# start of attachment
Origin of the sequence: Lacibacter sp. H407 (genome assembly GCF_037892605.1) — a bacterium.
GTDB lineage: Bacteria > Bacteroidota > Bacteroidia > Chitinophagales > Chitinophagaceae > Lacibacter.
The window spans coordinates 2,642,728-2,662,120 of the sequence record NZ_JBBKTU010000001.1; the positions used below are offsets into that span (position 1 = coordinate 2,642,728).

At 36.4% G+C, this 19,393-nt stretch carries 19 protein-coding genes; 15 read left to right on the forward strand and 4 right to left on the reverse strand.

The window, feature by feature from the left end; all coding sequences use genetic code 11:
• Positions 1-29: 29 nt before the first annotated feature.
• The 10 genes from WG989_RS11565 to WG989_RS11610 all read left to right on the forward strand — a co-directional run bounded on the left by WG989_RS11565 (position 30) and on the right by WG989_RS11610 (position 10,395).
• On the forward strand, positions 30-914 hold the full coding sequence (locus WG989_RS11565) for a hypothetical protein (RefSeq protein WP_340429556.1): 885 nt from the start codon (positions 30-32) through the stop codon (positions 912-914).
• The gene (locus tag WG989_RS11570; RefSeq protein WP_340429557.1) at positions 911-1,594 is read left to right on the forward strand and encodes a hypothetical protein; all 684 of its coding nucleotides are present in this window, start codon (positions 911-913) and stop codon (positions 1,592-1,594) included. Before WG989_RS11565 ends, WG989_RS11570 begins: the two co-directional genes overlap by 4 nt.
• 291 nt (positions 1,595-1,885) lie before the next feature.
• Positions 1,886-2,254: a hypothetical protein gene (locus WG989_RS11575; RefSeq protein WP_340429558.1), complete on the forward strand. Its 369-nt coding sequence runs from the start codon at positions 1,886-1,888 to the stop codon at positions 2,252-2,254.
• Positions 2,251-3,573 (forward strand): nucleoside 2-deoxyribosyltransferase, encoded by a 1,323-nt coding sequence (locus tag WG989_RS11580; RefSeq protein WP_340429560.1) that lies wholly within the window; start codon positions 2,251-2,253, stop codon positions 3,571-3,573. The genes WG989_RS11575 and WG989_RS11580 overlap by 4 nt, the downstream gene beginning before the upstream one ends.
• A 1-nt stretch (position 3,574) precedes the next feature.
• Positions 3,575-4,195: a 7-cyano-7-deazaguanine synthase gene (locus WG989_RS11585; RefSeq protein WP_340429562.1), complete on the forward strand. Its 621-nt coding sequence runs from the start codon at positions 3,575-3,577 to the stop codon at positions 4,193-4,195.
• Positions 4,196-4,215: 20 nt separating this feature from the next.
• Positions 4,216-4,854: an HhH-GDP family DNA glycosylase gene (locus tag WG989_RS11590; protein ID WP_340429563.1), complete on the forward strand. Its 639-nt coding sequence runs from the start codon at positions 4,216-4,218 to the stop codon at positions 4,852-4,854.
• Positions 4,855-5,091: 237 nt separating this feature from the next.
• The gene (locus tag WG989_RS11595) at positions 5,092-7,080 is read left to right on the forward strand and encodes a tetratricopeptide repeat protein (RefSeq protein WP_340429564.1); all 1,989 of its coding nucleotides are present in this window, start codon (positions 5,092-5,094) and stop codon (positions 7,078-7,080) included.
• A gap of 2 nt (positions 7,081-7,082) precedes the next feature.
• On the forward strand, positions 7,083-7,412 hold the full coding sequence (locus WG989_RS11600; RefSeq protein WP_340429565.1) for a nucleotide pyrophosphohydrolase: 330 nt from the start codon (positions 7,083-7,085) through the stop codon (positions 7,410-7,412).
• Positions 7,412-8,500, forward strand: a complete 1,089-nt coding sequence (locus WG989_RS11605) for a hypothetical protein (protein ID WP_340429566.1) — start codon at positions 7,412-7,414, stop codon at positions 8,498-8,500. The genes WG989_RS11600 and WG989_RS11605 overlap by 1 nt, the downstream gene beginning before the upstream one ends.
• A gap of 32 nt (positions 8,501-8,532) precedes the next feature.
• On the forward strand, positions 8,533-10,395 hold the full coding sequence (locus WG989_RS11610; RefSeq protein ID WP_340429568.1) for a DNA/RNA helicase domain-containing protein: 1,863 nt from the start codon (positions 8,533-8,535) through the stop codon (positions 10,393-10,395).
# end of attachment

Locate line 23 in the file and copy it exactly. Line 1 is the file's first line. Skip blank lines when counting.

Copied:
• On the forward strand, positions 8,533-10,395 hold the full coding sequence (locus WG989_RS11610; RefSeq protein ID WP_340429568.1) for a DNA/RNA helicase domain-containing protein: 1,863 nt from the start codon (positions 8,533-8,535) through the stop codon (positions 10,393-10,395).